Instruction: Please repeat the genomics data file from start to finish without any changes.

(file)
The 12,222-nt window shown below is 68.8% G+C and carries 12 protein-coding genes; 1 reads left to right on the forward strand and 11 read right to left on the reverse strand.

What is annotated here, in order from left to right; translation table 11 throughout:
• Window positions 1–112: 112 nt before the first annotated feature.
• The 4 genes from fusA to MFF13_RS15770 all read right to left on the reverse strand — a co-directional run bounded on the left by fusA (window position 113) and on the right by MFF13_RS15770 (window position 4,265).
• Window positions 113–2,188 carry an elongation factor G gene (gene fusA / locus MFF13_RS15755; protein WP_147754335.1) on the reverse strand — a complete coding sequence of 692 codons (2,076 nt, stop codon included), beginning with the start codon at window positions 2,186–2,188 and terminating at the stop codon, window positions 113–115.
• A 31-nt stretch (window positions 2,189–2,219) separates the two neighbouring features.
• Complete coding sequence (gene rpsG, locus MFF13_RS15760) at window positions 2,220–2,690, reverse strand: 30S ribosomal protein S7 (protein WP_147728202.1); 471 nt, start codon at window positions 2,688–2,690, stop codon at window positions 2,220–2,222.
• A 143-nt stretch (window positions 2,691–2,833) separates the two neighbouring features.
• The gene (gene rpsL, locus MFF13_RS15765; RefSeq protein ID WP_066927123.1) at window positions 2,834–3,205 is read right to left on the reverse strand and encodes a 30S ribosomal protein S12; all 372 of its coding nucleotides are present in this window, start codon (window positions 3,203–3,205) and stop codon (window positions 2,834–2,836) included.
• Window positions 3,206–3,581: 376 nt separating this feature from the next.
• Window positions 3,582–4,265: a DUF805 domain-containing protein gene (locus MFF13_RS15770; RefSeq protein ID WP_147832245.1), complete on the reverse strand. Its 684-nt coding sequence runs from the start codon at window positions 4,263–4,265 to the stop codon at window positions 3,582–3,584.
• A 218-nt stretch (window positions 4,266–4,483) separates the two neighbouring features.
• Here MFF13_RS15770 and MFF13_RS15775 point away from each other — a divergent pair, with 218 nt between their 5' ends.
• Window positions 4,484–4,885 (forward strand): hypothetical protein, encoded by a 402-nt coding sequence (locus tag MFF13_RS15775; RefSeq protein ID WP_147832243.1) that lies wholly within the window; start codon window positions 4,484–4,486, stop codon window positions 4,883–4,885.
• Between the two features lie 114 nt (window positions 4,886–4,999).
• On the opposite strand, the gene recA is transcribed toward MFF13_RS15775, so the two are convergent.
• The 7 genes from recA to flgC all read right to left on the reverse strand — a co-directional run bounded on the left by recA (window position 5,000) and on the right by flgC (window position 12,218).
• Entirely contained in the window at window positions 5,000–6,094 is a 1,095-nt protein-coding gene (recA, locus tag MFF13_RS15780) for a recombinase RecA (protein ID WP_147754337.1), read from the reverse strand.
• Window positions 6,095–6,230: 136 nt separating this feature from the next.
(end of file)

The 12,222-nt window shown below is 68.8% G+C and carries 12 protein-coding genes; 1 reads left to right on the forward strand and 11 read right to left on the reverse strand.

What is annotated here, in order from left to right; translation table 11 throughout:
• Window positions 1–112: 112 nt before the first annotated feature.
• The 4 genes from fusA to MFF13_RS15770 all read right to left on the reverse strand — a co-directional run bounded on the left by fusA (window position 113) and on the right by MFF13_RS15770 (window position 4,265).
• Window positions 113–2,188 carry an elongation factor G gene (gene fusA / locus MFF13_RS15755; protein WP_147754335.1) on the reverse strand — a complete coding sequence of 692 codons (2,076 nt, stop codon included), beginning with the start codon at window positions 2,186–2,188 and terminating at the stop codon, window positions 113–115.
• A 31-nt stretch (window positions 2,189–2,219) separates the two neighbouring features.
• Complete coding sequence (gene rpsG, locus MFF13_RS15760) at window positions 2,220–2,690, reverse strand: 30S ribosomal protein S7 (protein WP_147728202.1); 471 nt, start codon at window positions 2,688–2,690, stop codon at window positions 2,220–2,222.
• A 143-nt stretch (window positions 2,691–2,833) separates the two neighbouring features.
• The gene (gene rpsL, locus MFF13_RS15765; RefSeq protein ID WP_066927123.1) at window positions 2,834–3,205 is read right to left on the reverse strand and encodes a 30S ribosomal protein S12; all 372 of its coding nucleotides are present in this window, start codon (window positions 3,203–3,205) and stop codon (window positions 2,834–2,836) included.
• Window positions 3,206–3,581: 376 nt separating this feature from the next.
• Window positions 3,582–4,265: a DUF805 domain-containing protein gene (locus MFF13_RS15770; RefSeq protein ID WP_147832245.1), complete on the reverse strand. Its 684-nt coding sequence runs from the start codon at window positions 4,263–4,265 to the stop codon at window positions 3,582–3,584.
• A 218-nt stretch (window positions 4,266–4,483) separates the two neighbouring features.
• Here MFF13_RS15770 and MFF13_RS15775 point away from each other — a divergent pair, with 218 nt between their 5' ends.
• Window positions 4,484–4,885 (forward strand): hypothetical protein, encoded by a 402-nt coding sequence (locus tag MFF13_RS15775; RefSeq protein ID WP_147832243.1) that lies wholly within the window; start codon window positions 4,484–4,486, stop codon window positions 4,883–4,885.
• Between the two features lie 114 nt (window positions 4,886–4,999).
• On the opposite strand, the gene recA is transcribed toward MFF13_RS15775, so the two are convergent.
• The 7 genes from recA to flgC all read right to left on the reverse strand — a co-directional run bounded on the left by recA (window position 5,000) and on the right by flgC (window position 12,218).
• Entirely contained in the window at window positions 5,000–6,094 is a 1,095-nt protein-coding gene (recA, locus tag MFF13_RS15780) for a recombinase RecA (protein ID WP_147754337.1), read from the reverse strand.
• Window positions 6,095–6,230: 136 nt separating this feature from the next.